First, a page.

• In the flowchart depicted in FIG. 4, two light-emitting elements Br and B are lit up. However, the present invention is not limited thereto, and two or more light-emitting elements may be lit up. Also, in the method described above, for the purpose of reduction in processing time, one of the plurality of light-emitting elements to be lit up is selected in a random manner. However, the present invention is not limited thereto, and light-emitting elements may be sequentially selected regularly or in a pattern based on a specific algorithm. That is, any scheme can be taken as long as a plurality of light-emitting elements are selected (for all combinations or any combination).
  • First at Step S120 depicted in FIG. 5, the CPU 11 performs preparation of starting measurement. Next at Step S122, the CPU 11 causes the light-emission driving section 13 to light up all light-emitting element B (=1 to M) with light emission intensity at a specific level (for example, an intermediate level; 0.5). Next at Step S124, the CPU 11 defines the light-receiving element number as the variable A. The variable A takes any values of 1 to N according to the number of light-receiving elements, and its initial value is 1. Next at Step S126, the CPU 11 defines the light-emitting element number as the variable B. The variable B takes any values of 1 to M according to the number of light-emitting elements B, and its initial value is 1. The initial values (=1) of the defined variables A and B are temporarily stored in, for example, the memory 12.
  • Next, as incrementing the variable A as the light-receiving element number by 1, the CPU 11 repeats the processing from Step S128 to Step S144. In the course of this processing, the CPU 11 increments the variable B as the light-emitting element number by 1 to repeat processing from Step S130 to Step S140. That is, at Step S128 to Step S144, with all light-emitting elements Ball being lit up with light emission intensity at a specific level (for example, an intermediate level; 0.5), the CPU 11 sequentially performs an operation of changing (increasing and decreasing) the light emission intensity (light amount) of one light-emitting element B sequentially specified for detection with one light-receiving element A for all light-emitting elements by changing the combination. Details are described below.
  • First at Step S132, the CPU 11 controls the light-emission driving section 13 to light up the light-emitting element B (=1) by changing the light emission level (light emission amount) with a random number value up to ±0.5. At Step S134, the CPU 11 causes the detecting section selection circuit 16 to select the light-receiving element A (=1), and thereby measures an output from the light-receiving element A (=1).
  • Next at Step S136, the detecting section selection circuit 16 outputs an output signal from the light-receiving element A (=1) to the A/D converter 17. As a result, in a state where all light-emitting elements Ball are caused to emit light at a specific level (for example, an intermediate level; 0.5), the CPU 11 captures an output value (sensor data) from one light-receiving element A (=1) when the light amount of one light-emitting element B (=1) sequentially specified is changed (increased and decreased) in a random manner. The CPU 11 associates a combination of the light-receiving element A, the light-emitting elements Ball caused to emit light at the specific level and the light-emitting element B with the light amount changed in a random manner, and the captured output value (sensor data) from the light-receiving element A with each other and temporarily stores the resultant data as measurement data in a predetermined storage area of the memory 12. At this moment, the CPU 11 controls the light-emission driving section 13 to cause the light-emitting element B to be back to the original specific level (for example, an intermediate level; 0.5).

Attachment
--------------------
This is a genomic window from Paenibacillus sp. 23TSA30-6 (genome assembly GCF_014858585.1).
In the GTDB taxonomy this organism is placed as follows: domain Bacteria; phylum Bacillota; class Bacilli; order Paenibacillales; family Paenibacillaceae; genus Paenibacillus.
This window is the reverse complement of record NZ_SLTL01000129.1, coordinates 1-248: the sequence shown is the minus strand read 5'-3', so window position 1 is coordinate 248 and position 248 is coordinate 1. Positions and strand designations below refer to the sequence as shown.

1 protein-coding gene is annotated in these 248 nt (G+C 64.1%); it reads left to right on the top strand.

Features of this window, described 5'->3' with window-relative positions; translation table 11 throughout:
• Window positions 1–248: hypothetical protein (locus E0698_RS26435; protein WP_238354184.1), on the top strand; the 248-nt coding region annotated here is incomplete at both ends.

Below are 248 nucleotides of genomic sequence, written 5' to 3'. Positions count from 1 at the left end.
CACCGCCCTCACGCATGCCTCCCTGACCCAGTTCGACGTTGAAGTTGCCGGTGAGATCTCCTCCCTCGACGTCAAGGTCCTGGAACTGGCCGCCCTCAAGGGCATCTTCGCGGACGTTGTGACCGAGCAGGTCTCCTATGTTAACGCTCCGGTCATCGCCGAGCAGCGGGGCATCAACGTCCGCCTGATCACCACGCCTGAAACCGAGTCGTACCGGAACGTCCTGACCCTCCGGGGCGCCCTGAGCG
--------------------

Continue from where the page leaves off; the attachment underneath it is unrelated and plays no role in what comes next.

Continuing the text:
• Next at Step S138, the CPU 11 increments the variable B by 1 (B+1 to B=2). The incremented variable B is temporarily stored in the memory 12. Then at Step S140, when the variable B is not larger than M indicating the maximum number of light-emitting elements, the CPU 11 returns to Step S130, repeating measurement of one light-receiving element A (=1) when the light amount of one light-emitting element B (=2) sequentially specified is changed (increased and decreased) in a random manner in a state where all light-emitting elements B are caused to emit light at the specific level (for example, an intermediate level: 0.5). That is, at Step S130 to Step S140, in a state where all light-emitting elements Ball are caused to emit light at the specific level (for example, an intermediate level; 0.5), as changing one light-emitting element B sequentially specified to 1, 2, . . . , M, the CPU 11 changes (increases and decreases) the light emission intensity (light amount) in a random manner to sequentially capture an output value (sensor data) from the light-emitting element A (=1) and store the captured values in a predetermined storage area of the memory 12.
  • Then at Step S140, when the variable B is larger than M indicating the maximum number of light-emitting elements, the CPU 11 increments the variable A by 1 (A+1 to A=2) at Step S142. Then at Step S144, when the variable A is not larger than N indicating the maximum number of light-receiving elements, the CPU 11 returns to Step S128, repeating lighting-up in which the light amount of the light-emitting element B (=1, 2, . . . , M) and measurement of the light-receiving element A (=2) again in a state where all light-emitting elements B are caused to emit light at the specific level (for example, an intermediate level: 0.5). That is, in a state where all light-emitting elements Ball are caused to emit light at the specific level (for example, an intermediate level; 0.5), as changing one light-emitting element B sequentially specified to 1, 2, . . . , M, the CPU 11 changes (increases and decreases) the light amount to sequentially capture an output value (sensor data) from the light-emitting element A (=2) and store the captured values in a predetermined storage area of the memory 12.